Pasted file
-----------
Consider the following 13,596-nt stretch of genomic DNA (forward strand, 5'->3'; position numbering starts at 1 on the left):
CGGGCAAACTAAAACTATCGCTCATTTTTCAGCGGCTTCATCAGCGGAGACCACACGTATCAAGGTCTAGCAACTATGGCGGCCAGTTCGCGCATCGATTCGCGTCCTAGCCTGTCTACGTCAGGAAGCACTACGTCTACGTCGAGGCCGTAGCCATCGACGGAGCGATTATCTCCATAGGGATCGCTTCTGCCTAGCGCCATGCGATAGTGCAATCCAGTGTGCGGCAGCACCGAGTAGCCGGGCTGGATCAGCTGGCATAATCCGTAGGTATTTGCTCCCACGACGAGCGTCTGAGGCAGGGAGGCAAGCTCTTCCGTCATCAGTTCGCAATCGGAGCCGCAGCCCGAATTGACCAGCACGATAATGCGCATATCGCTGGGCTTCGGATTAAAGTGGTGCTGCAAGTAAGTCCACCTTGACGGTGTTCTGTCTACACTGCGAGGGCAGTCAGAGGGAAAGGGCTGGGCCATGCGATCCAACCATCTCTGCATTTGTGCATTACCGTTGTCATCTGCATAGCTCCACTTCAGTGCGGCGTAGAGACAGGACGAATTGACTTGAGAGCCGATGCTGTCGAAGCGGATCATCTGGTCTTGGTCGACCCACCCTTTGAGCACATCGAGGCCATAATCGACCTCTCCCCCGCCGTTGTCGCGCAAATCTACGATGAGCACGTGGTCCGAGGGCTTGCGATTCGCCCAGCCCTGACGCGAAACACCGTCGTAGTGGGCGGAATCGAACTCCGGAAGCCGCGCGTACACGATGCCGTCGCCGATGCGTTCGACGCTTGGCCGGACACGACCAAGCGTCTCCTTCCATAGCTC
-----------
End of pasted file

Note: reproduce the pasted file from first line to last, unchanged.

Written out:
Consider the following 13,596-nt stretch of genomic DNA (forward strand, 5'->3'; position numbering starts at 1 on the left):
CGGGCAAACTAAAACTATCGCTCATTTTTCAGCGGCTTCATCAGCGGAGACCACACGTATCAAGGTCTAGCAACTATGGCGGCCAGTTCGCGCATCGATTCGCGTCCTAGCCTGTCTACGTCAGGAAGCACTACGTCTACGTCGAGGCCGTAGCCATCGACGGAGCGATTATCTCCATAGGGATCGCTTCTGCCTAGCGCCATGCGATAGTGCAATCCAGTGTGCGGCAGCACCGAGTAGCCGGGCTGGATCAGCTGGCATAATCCGTAGGTATTTGCTCCCACGACGAGCGTCTGAGGCAGGGAGGCAAGCTCTTCCGTCATCAGTTCGCAATCGGAGCCGCAGCCCGAATTGACCAGCACGATAATGCGCATATCGCTGGGCTTCGGATTAAAGTGGTGCTGCAAGTAAGTCCACCTTGACGGTGTTCTGTCTACACTGCGAGGGCAGTCAGAGGGAAAGGGCTGGGCCATGCGATCCAACCATCTCTGCATTTGTGCATTACCGTTGTCATCTGCATAGCTCCACTTCAGTGCGGCGTAGAGACAGGACGAATTGACTTGAGAGCCGATGCTGTCGAAGCGGATCATCTGGTCTTGGTCGACCCACCCTTTGAGCACATCGAGGCCATAATCGACCTCTCCCCCGCCGTTGTCGCGCAAATCTACGATGAGCACGTGGTCCGAGGGCTTGCGATTCGCCCAGCCCTGACGCGAAACACCGTCGTAGTGGGCGGAATCGAACTCCGGAAGCCGCGCGTACACGATGCCGTCGCCGATGCGTTCGACGCTTGGCCGGACACGACCAAGCGTCTCCTTCCATAGCTC